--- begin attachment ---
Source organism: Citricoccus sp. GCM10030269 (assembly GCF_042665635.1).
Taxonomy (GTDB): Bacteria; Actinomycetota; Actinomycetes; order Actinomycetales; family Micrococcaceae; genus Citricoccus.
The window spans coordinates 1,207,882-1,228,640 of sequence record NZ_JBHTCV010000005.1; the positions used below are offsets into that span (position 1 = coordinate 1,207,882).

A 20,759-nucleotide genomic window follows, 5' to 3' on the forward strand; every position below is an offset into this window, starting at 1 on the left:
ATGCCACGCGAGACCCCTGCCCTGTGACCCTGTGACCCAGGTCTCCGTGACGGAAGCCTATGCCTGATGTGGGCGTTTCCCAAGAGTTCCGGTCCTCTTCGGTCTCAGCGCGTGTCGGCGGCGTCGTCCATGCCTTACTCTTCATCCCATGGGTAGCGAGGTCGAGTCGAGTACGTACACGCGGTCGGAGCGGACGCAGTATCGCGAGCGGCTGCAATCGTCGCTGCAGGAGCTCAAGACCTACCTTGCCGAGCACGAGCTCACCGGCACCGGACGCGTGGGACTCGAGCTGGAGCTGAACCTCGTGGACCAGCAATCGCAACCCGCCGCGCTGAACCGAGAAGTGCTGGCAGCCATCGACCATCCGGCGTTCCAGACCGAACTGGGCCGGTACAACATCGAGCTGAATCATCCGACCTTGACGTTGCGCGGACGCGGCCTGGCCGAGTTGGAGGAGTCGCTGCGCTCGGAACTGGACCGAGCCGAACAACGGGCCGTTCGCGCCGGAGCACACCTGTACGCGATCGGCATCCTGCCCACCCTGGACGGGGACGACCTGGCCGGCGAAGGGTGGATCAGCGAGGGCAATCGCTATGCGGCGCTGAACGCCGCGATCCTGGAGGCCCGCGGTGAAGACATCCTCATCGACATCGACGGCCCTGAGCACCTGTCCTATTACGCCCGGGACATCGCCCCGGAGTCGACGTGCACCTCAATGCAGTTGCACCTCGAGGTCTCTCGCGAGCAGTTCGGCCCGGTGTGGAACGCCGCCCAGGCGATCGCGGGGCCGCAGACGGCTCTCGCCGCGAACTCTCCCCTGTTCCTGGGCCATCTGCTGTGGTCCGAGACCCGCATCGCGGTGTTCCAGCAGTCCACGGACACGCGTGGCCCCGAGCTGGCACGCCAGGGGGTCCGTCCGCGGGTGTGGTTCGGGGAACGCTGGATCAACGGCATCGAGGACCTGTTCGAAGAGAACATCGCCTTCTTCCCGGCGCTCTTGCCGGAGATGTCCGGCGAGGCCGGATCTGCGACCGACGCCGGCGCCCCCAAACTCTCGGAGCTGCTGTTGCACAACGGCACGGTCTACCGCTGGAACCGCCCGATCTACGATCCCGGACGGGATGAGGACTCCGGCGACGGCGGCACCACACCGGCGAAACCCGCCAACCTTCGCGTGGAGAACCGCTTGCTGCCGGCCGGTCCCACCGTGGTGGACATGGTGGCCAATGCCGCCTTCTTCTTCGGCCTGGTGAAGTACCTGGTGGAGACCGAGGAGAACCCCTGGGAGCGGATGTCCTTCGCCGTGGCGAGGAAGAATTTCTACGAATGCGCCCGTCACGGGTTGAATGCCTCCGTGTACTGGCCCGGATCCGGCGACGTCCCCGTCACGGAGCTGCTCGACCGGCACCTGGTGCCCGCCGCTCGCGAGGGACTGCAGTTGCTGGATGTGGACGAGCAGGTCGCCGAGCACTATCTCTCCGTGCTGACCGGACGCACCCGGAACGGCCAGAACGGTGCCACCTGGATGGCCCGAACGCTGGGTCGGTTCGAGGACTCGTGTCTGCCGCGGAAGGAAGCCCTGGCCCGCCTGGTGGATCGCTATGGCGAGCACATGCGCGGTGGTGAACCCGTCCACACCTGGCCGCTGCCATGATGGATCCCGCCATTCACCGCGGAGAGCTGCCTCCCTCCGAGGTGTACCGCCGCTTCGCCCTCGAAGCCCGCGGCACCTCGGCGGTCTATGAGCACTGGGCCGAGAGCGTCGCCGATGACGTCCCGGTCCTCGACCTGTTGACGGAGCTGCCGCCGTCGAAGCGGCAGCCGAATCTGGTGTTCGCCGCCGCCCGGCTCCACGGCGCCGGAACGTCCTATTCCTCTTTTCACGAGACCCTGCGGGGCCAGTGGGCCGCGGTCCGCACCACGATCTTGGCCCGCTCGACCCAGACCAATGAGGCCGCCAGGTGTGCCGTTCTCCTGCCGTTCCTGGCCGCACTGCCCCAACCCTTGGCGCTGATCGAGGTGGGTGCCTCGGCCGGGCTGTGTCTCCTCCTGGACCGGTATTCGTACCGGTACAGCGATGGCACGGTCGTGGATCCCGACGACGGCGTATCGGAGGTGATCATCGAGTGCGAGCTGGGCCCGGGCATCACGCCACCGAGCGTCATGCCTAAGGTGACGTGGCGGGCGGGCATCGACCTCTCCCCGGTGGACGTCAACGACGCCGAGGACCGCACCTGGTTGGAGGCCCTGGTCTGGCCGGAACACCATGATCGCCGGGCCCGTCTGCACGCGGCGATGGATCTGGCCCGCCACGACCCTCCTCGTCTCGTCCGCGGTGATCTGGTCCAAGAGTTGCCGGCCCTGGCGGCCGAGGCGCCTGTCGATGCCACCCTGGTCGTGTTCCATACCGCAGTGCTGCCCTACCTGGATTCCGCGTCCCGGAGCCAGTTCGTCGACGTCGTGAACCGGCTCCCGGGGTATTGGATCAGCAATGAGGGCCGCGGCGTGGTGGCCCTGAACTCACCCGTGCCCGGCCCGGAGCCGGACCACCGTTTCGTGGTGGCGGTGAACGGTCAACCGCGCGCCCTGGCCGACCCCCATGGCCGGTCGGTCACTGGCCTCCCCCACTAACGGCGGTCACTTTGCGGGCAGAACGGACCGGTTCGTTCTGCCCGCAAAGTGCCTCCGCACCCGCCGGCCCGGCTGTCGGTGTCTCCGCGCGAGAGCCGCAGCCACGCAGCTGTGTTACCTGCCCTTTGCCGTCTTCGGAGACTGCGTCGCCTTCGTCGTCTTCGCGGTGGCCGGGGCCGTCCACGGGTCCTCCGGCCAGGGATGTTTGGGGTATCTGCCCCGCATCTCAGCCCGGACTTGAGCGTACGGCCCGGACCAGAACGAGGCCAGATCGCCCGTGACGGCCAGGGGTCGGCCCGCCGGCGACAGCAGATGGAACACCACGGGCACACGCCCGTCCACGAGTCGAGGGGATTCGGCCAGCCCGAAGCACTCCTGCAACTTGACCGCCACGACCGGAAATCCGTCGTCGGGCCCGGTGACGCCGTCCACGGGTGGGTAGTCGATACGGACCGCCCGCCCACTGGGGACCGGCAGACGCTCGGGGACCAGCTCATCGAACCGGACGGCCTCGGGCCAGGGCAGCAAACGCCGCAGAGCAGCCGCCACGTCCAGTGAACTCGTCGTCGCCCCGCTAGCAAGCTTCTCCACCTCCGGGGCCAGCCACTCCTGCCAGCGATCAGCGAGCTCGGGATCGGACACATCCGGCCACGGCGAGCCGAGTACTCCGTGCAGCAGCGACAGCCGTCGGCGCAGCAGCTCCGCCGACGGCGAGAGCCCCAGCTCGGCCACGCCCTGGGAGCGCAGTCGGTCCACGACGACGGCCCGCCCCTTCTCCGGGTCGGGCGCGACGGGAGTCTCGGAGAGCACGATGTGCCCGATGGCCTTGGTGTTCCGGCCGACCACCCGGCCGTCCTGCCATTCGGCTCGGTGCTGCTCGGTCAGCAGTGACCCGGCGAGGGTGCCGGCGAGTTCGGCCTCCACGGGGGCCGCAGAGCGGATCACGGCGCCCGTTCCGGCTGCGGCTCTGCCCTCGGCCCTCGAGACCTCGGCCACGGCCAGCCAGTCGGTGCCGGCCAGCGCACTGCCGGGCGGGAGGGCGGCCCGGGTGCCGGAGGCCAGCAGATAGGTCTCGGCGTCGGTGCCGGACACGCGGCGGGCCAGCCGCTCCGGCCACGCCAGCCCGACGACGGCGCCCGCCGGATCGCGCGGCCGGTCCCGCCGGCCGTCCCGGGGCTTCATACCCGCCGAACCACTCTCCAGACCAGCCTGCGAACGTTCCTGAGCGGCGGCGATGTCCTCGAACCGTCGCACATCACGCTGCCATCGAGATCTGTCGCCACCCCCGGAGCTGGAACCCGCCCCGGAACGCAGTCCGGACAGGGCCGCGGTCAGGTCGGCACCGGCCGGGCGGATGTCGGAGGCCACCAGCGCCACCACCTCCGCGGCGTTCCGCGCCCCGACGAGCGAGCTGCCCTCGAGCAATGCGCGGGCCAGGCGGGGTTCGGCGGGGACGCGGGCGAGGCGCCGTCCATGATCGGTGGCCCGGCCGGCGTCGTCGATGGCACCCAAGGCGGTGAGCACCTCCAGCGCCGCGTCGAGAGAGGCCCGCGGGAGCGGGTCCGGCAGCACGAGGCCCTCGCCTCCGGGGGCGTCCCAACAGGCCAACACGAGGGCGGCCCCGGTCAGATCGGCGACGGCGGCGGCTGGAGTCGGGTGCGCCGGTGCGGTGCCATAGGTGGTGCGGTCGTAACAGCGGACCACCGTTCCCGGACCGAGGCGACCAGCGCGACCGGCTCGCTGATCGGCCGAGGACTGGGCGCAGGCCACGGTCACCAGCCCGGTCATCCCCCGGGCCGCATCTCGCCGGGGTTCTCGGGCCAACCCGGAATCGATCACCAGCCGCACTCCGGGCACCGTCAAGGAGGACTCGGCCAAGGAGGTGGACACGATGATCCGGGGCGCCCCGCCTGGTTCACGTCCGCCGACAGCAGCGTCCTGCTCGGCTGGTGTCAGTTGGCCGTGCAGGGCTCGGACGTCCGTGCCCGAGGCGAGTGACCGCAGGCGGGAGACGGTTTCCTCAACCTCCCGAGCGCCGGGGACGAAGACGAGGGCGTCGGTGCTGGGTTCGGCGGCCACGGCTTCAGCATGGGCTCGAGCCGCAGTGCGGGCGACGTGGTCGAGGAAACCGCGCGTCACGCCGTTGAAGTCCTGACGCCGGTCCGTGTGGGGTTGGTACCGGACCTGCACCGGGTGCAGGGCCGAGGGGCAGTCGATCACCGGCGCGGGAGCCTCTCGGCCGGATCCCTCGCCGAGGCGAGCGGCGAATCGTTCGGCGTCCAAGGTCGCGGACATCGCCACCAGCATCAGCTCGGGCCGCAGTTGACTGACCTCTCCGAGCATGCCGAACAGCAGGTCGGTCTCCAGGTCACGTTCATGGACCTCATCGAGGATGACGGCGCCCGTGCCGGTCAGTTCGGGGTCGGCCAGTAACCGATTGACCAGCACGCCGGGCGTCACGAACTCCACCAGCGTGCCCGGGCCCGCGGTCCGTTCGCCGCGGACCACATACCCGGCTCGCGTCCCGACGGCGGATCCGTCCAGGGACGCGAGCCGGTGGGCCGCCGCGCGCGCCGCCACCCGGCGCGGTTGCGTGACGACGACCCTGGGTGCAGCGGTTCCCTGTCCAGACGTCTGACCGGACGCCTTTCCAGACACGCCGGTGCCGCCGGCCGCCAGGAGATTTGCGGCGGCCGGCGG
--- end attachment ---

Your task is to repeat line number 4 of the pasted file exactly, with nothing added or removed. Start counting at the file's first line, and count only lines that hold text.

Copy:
A 20,759-nucleotide genomic window follows, 5' to 3' on the forward strand; every position below is an offset into this window, starting at 1 on the left: